June 28 (UPI) -- Russian oil producer Rosneft, one of the first to admit its systems were hit by Tuesday's cyberthreat, said production was unaffected by the attack.
Rosneft said Wednesday its operations were proceeding as usual after it switched over to a reserve control system following a cyberattack that swept across most of Europe.
"The company works as usual [and] the situation is under control," it said through its official Twitter account. "It is premature to evaluate the cyber attack impact."
The large scale hacker attack has not affected the Company production processes. There are particular issues, that are resolved promptly.— Rosneft (@RosneftEN) June 28, 2017
The ransomware cyberattack from the so-called Petya or NotPetya bug targeted thousands of government and private corporate servers across the globe Tuesday. The attack demanded a $300 ransom paid in Bitcoin to release the encryption imposed by the virus that prevents users from accessing their devices.
"Neither oil production nor preparation processes were stopped," Rosneft said.
Cybereason principal security researcher Amit Serper said Wednesday it had developed a vaccine that works on Microsoft's Windows operating system.
Ukrainian energy companies Ukrenergo and Kyivenergo were among other companies hit, as was Dutch shipping and energy company Maersk, which reported sites were down across multiple sites and businesses due to the cyberattack.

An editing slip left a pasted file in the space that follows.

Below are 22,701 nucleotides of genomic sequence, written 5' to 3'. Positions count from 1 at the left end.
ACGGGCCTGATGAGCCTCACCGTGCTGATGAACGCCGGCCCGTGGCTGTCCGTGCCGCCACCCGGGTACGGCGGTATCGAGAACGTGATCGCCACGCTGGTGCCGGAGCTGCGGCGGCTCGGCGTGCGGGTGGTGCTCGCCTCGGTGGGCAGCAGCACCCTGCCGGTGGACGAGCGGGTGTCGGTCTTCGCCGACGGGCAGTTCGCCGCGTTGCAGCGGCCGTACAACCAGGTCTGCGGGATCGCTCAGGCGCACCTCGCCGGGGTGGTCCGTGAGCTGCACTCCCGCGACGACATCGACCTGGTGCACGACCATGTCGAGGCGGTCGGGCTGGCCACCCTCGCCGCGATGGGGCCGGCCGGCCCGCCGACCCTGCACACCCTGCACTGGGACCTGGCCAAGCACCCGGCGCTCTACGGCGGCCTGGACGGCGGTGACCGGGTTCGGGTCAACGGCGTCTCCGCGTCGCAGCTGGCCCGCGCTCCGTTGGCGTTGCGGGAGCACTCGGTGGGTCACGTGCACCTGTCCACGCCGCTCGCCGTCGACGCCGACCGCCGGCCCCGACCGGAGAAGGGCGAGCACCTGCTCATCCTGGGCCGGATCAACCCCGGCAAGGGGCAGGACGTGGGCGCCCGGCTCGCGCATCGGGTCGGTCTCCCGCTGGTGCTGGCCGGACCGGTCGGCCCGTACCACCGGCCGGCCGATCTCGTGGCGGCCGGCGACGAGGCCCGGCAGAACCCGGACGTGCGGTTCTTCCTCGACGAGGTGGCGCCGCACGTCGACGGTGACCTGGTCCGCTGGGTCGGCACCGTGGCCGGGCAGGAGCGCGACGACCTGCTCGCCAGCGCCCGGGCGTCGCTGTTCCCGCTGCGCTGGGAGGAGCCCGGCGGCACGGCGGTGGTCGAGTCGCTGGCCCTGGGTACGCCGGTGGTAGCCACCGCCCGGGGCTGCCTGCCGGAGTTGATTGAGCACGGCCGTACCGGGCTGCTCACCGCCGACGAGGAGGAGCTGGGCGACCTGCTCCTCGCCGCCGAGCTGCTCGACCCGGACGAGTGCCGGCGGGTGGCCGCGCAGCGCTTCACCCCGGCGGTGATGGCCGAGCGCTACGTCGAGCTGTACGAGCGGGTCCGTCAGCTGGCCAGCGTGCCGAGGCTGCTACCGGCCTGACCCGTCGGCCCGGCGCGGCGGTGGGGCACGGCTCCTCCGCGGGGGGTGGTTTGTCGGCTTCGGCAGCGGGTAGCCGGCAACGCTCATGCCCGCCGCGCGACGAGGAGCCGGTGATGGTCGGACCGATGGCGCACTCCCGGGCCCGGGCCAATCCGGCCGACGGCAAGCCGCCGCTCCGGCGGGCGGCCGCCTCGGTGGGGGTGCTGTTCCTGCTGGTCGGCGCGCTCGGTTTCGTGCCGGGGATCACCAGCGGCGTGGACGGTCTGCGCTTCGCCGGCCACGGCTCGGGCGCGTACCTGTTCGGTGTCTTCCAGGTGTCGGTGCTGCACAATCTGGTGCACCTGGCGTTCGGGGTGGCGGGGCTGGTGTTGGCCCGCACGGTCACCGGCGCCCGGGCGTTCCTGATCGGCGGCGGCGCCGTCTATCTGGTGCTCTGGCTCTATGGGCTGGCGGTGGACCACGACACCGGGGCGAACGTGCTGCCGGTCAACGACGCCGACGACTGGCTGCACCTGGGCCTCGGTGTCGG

Russian security software firm Kaspersky said about 2,000 computers were affected. Dmitry Peskov, a spokesperson for Russian President Vladimir Putin, was quoted by Russian news agency Tass as saying Wednesday an attack of this proportion requires a global response.
"No single country can effectively counter cyber threats single-handedly," he said.
The industry's certification body DNV GL estimates cybercrimes costs the energy and utilities sector about $12.8 million each year in lost business and equipment damage. A recent report from Ernst & Young found only 15 percent of the oil and gas companies it surveyed have fully considered cybersecurity in their strategic plans.
With crude oil prices putting a squeeze on corporate spending, Ernst & Young said last year that oil and gas companies have little leeway on where they put their financial focus.